Tickling the Funnybone is This Group's Business

Published: 23rd March 2016 04:45 AM  |   Last Updated: 23rd March 2016 04:45 AM   |  A+A-

Tickling the

CHENNAI:  IIT-ans wear only T-shirts with gramatically incomplete sentences like ‘I code, therefore I am’. Some people have a universal defence mechanism — for everything, they retort, “Soldiers are dying in Siachen and you can’t pay `1,500 for a plate of dal rice?” And ‘It’s really difficult to take a dump in the morning if there’s a school next door: when you are on your toilet seat is when kids will burst out into the national anthem’. These are some quirky observations made by standup comedians from Bengaluru who had the audiences in splits at Bay 146, Savera, recently.

‘The Other Banana’ (named after Goundamani’s elusive fruit) saw a bunch of comics touring Chennai amid ‘peels’ of laughter. Says Suhas, a full-time comic, “It’s good to come out of your comfort zone and see if you can make people everywhere laugh. This is one of the most unique art forms where you don’t need anything but a mic.” And of course, your thoughts. And sometimes you don’t even need a mic, pitches in Navin, who works in a software firm “Most comedians are a bit screwed up in the head. There is some chemical malfunction, some tragedy somewhere,” laughs Suhas.

One thing was quite evident: there were no taboos in standup. From profanities and religious bashing to porn movies and masturbation, the jokes just keep flowing. But how different is it performing in another city?  “There are a few common denominators everywhere. Everyone falls in love, has heartbreaks, goes to college, goes through workplace politics, etc. So people empathise with the comic. And empathy is key for standup. Tweak these a little and you get laughs,” explains Suman Kumar, a novelist and a stay-at-home dad.

Incidentally, he says, the group’s favourite comedians are all Americans or Britons. Kjeld Sreshth (who says his dad was probably high when he chose the name) concurs. “Humour in essence is universal and all the best jokes have a core of truth in them,” he says.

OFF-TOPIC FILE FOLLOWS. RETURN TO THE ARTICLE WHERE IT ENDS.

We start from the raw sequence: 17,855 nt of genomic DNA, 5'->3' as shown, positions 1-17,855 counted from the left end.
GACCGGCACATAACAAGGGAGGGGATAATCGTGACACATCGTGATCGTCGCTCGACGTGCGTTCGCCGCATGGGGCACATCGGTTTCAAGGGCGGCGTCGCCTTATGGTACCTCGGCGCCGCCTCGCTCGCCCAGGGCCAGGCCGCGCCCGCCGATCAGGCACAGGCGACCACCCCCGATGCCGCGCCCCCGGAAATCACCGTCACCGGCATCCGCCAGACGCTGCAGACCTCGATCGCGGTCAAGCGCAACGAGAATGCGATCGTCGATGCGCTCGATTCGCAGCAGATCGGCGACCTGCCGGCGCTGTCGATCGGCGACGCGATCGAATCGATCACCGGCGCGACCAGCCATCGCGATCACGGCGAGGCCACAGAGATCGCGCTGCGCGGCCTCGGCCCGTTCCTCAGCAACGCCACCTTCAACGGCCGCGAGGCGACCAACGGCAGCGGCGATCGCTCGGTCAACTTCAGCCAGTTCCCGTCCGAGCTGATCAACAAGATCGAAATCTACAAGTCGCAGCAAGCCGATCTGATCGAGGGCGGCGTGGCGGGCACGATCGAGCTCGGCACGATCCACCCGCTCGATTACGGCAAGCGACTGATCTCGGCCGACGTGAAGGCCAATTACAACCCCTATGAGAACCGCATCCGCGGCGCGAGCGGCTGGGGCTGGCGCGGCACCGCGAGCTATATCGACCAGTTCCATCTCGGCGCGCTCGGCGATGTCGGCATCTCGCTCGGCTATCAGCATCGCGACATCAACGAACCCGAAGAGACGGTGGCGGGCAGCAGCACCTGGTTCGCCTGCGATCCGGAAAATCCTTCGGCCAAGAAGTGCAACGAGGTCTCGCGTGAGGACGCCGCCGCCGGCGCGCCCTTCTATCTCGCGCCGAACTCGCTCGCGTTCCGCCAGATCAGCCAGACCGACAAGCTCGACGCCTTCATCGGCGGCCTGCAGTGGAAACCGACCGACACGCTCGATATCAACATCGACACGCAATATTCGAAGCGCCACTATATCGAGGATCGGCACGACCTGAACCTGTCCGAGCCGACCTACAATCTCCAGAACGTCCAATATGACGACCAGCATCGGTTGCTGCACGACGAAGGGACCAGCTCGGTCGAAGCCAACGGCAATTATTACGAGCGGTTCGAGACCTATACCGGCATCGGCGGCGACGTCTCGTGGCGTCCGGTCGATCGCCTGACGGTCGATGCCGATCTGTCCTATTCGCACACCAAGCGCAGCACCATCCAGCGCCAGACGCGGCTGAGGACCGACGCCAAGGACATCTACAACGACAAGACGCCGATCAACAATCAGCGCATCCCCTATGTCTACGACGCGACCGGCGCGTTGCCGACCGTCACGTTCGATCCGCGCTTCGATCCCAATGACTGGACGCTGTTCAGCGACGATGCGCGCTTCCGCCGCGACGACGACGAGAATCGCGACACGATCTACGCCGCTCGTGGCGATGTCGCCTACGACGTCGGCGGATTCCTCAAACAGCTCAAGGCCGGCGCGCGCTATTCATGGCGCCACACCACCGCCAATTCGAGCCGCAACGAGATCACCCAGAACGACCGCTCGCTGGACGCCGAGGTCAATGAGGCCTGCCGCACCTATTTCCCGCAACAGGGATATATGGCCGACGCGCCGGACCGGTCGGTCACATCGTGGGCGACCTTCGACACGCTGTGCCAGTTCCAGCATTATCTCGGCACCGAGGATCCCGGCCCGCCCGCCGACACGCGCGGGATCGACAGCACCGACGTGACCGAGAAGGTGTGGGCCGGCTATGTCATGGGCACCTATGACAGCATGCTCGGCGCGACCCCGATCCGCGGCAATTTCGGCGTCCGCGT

Getting laughs is what standup is all about, but what if you’re just greeted with silence? The comics all agree that it’s tough and perseverance is the key. “The first time I saw these guys, I thought hey I can do this and went ahead. I bombed like a boss. You could literally hear crickets in the room,” laughs Suman. “Your first good laugh generally comes months after you’ve been trying to be funny. And you need time to understand the audience.”

The comedians say ‘open mics’ are the place to start. An open mic session can take place in places like pubs or cafes and anyone can go up and test their jokes on an unsuspecting audience. But why would people willfully subject themselves to this? Pat comes the reply: “Because entry’s free.” And the group adds that the number of open mic sessions a city has is an indicator of the comedy scene in the city. In Bengaluru, for instance, there are about 5-6 open mic sessions a week.

“For standups, the important part,” says Suman, “is the writing. Next thing is to not have any maanam, vekkam or anything of that sort,” he winks, and adds a tad more seriously, “The key is to never give up and keep writing. You need to set up your own arcs, your callbacks and your character design.” 

Kjeld butts in and shares his insight: “It’s easy to have a great night once in a while, but having consistently good nights is f***ing hard!” Concurs Navin, who adds: “It’s addictive. Once you hear people enjoying your performance you just want to keep going back on stage.”

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